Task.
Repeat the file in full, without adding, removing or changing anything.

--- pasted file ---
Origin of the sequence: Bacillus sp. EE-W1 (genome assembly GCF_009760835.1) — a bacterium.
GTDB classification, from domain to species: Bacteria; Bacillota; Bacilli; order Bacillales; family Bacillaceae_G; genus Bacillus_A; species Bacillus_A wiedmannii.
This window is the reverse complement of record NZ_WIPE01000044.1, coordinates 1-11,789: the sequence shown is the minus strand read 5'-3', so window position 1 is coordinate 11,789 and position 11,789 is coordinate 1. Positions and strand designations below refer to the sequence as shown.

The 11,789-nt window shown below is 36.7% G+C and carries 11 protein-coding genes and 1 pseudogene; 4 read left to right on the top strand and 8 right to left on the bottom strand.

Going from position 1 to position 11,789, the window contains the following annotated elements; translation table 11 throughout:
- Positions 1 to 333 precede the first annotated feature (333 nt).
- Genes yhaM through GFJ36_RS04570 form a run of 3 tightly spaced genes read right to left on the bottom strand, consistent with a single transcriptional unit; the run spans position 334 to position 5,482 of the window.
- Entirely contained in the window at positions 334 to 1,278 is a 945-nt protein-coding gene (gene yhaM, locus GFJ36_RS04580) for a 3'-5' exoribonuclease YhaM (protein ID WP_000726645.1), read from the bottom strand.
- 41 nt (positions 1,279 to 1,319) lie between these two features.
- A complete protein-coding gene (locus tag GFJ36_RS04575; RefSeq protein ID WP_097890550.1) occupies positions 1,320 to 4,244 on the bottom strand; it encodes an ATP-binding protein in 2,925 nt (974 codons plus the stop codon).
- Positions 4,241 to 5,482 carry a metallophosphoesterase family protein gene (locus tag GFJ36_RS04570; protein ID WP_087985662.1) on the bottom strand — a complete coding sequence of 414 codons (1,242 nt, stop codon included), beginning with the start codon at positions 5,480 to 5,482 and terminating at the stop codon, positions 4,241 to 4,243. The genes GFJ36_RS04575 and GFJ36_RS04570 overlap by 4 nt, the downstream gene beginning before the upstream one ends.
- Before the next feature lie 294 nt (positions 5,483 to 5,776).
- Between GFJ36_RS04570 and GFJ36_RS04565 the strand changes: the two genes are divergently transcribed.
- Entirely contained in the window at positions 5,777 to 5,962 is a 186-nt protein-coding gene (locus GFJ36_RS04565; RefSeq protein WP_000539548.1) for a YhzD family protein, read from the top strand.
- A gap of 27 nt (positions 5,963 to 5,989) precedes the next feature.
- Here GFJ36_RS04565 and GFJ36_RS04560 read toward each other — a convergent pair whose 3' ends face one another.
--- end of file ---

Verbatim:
Origin of the sequence: Bacillus sp. EE-W1 (genome assembly GCF_009760835.1) — a bacterium.
GTDB classification, from domain to species: Bacteria; Bacillota; Bacilli; order Bacillales; family Bacillaceae_G; genus Bacillus_A; species Bacillus_A wiedmannii.
This window is the reverse complement of record NZ_WIPE01000044.1, coordinates 1-11,789: the sequence shown is the minus strand read 5'-3', so window position 1 is coordinate 11,789 and position 11,789 is coordinate 1. Positions and strand designations below refer to the sequence as shown.

The 11,789-nt window shown below is 36.7% G+C and carries 11 protein-coding genes and 1 pseudogene; 4 read left to right on the top strand and 8 right to left on the bottom strand.

Going from position 1 to position 11,789, the window contains the following annotated elements; translation table 11 throughout:
- Positions 1 to 333 precede the first annotated feature (333 nt).
- Genes yhaM through GFJ36_RS04570 form a run of 3 tightly spaced genes read right to left on the bottom strand, consistent with a single transcriptional unit; the run spans position 334 to position 5,482 of the window.
- Entirely contained in the window at positions 334 to 1,278 is a 945-nt protein-coding gene (gene yhaM, locus GFJ36_RS04580) for a 3'-5' exoribonuclease YhaM (protein ID WP_000726645.1), read from the bottom strand.
- 41 nt (positions 1,279 to 1,319) lie between these two features.
- A complete protein-coding gene (locus tag GFJ36_RS04575; RefSeq protein ID WP_097890550.1) occupies positions 1,320 to 4,244 on the bottom strand; it encodes an ATP-binding protein in 2,925 nt (974 codons plus the stop codon).
- Positions 4,241 to 5,482 carry a metallophosphoesterase family protein gene (locus tag GFJ36_RS04570; protein ID WP_087985662.1) on the bottom strand — a complete coding sequence of 414 codons (1,242 nt, stop codon included), beginning with the start codon at positions 5,480 to 5,482 and terminating at the stop codon, positions 4,241 to 4,243. The genes GFJ36_RS04575 and GFJ36_RS04570 overlap by 4 nt, the downstream gene beginning before the upstream one ends.
- Before the next feature lie 294 nt (positions 5,483 to 5,776).
- Between GFJ36_RS04570 and GFJ36_RS04565 the strand changes: the two genes are divergently transcribed.
- Entirely contained in the window at positions 5,777 to 5,962 is a 186-nt protein-coding gene (locus GFJ36_RS04565; RefSeq protein WP_000539548.1) for a YhzD family protein, read from the top strand.
- A gap of 27 nt (positions 5,963 to 5,989) precedes the next feature.
- Here GFJ36_RS04565 and GFJ36_RS04560 read toward each other — a convergent pair whose 3' ends face one another.